Bill Wattenburg’s Open Line to the West-Coast

Saturday, September 14, 1996

One of the first callers brought up the dolphin death bill, asking Bill some questions about its origin and intent. Bill reported that the negotiations that resulted in the bill were held down in Mexico, in our consulate, in secret, with most of the well-known environmental organizations in attendance.

New Gas Eats Fuel Lines

Marge in San Francisco asked Bill what the prognosis was for her ’84 Volvo. Bill reported that evidence shows MTBE is a solvent that dissolves rubber and Nitril fuel hoses and gaskets (used in most cars up until ’91 or ’92).

He also reported that there has been a class-action suit filed in San Jose asking for damages based on the MTBE and reformulated gasoline.


Charlie in Loma Linda spoke about the letter addressed to Marty Keller (signed by 40 of the Assemblypersons) requesting that SMOG II be put on hold. He thinks that while some of the members may be well-meaning, to others it may simply be a stalling tactic to avoid the problem until after the election.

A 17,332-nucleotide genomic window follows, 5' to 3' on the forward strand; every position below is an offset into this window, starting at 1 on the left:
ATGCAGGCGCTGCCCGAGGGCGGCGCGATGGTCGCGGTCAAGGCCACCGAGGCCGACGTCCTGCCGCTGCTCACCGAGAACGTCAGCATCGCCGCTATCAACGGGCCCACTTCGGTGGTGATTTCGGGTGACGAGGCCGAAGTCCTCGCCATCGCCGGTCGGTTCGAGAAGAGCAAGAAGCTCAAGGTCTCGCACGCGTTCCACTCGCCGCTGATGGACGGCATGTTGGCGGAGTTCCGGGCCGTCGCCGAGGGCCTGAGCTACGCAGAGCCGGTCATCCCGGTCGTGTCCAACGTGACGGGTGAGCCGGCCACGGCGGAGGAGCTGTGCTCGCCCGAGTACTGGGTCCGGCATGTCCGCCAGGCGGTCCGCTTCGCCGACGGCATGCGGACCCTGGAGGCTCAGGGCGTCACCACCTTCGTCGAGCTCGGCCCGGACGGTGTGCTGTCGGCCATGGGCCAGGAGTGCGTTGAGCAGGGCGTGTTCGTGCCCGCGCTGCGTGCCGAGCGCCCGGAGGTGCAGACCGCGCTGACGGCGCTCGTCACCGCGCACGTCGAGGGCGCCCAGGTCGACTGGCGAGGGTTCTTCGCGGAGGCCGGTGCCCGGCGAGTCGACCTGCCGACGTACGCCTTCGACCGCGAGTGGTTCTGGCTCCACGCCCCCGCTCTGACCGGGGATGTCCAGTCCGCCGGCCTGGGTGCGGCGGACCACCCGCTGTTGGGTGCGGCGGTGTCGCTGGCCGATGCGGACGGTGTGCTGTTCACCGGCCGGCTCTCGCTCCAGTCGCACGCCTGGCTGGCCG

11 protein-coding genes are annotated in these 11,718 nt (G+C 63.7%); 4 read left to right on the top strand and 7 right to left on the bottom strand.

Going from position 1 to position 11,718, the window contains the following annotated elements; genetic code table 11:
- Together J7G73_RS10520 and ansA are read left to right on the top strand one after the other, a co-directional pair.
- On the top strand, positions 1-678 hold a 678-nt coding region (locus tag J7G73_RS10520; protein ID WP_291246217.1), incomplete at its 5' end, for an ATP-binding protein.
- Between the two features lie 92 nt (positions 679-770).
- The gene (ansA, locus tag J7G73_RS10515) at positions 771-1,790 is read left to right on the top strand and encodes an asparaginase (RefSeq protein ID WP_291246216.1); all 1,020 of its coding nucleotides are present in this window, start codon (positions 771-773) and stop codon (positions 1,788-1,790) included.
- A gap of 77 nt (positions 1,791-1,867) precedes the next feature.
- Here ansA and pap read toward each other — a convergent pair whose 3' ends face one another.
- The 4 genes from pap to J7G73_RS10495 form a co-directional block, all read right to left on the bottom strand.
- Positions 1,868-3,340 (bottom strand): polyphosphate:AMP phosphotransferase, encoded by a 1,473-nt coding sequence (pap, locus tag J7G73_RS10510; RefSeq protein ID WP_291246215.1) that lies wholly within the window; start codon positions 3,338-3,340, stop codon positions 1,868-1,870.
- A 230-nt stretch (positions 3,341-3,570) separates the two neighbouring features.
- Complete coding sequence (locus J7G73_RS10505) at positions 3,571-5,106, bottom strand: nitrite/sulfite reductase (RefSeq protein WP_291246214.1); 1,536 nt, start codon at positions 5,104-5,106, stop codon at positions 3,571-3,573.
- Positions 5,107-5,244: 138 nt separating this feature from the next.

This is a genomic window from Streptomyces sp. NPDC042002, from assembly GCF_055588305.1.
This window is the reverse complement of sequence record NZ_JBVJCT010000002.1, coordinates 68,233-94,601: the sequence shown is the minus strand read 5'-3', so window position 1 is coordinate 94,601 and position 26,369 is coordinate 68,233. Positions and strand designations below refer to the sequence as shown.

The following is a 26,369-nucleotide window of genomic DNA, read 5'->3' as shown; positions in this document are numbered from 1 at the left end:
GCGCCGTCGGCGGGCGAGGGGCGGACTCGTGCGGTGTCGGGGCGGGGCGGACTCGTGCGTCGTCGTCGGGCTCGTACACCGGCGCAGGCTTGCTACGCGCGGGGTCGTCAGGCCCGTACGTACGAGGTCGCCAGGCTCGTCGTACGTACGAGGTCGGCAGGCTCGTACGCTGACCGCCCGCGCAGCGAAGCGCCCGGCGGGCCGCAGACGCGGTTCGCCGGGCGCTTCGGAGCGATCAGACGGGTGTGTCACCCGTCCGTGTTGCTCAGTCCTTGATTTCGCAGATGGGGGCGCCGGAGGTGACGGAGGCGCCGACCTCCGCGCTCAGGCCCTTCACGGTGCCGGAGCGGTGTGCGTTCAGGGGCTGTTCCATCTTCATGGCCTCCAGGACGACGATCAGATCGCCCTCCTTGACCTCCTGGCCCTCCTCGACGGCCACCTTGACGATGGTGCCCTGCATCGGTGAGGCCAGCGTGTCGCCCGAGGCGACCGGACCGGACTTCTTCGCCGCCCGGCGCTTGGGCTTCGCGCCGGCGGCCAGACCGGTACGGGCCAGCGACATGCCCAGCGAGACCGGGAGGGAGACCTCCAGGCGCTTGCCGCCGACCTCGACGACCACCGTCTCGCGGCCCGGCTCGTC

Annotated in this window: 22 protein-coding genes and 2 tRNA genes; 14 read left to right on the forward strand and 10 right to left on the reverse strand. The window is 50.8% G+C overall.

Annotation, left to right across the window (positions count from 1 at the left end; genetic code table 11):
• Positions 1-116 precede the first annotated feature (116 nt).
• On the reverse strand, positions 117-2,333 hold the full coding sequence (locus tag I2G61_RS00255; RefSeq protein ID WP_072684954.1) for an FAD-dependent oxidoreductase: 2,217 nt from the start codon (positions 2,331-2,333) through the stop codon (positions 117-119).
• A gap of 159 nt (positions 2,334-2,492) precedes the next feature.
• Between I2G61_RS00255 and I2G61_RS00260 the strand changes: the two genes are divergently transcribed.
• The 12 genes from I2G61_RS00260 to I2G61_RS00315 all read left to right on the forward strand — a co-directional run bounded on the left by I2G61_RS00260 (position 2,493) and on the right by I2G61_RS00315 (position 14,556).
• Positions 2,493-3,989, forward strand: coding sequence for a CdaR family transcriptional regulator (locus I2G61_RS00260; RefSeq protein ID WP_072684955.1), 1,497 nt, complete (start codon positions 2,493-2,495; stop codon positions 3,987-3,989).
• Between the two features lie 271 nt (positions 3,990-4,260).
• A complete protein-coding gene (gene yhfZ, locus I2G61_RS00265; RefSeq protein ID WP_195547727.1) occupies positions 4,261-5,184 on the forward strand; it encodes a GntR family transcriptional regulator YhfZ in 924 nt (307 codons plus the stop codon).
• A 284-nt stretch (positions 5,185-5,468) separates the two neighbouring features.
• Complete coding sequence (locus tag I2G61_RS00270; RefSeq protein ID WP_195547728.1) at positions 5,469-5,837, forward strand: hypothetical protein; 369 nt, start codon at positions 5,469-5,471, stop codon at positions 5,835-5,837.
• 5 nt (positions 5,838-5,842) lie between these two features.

What Makes an LED Light Up?

Jim in Hayward asked this question, and Bill replied that it is difficult to explain without understanding solid-state physics.

He explained that inside a Light Emitting Diode, when electrons move across a junction (the place where two different semi-conductors meet) inside the diode, they give up photons, thus producing light.

Does anyone have any pointers to sites on the web that more completely explains this behavior? If so, mail me.

3-Way Light bulbs

Rolly in Windsor had an answer for a previous caller regarding 3-way bulbs. The question was if any of the three filaments would last longer than the others. For instance, would the leaving the light on the 50-watt filament most of the time cause it to last longer than leaving it at the 100 or 150-watt position most of the time? Bill hypothesized that that might be the case, but was not positive, because of the differing construction of the filaments.

Rolly stated that there are actually only two filaments in a 3-way bulb, and that the 3 different wattage levels were obtained by using just one filament at a time, or both. So that a 3-way bulb which had a maximum rating of 150 watts would have one 50-watt filament, and one 100-watt filament. Depending on how much one filament vibrates when it breaks, it could take the other filament with it, or could leave it alone, leaving the bulb with two off positions and two on positions (which would now be the same light level).

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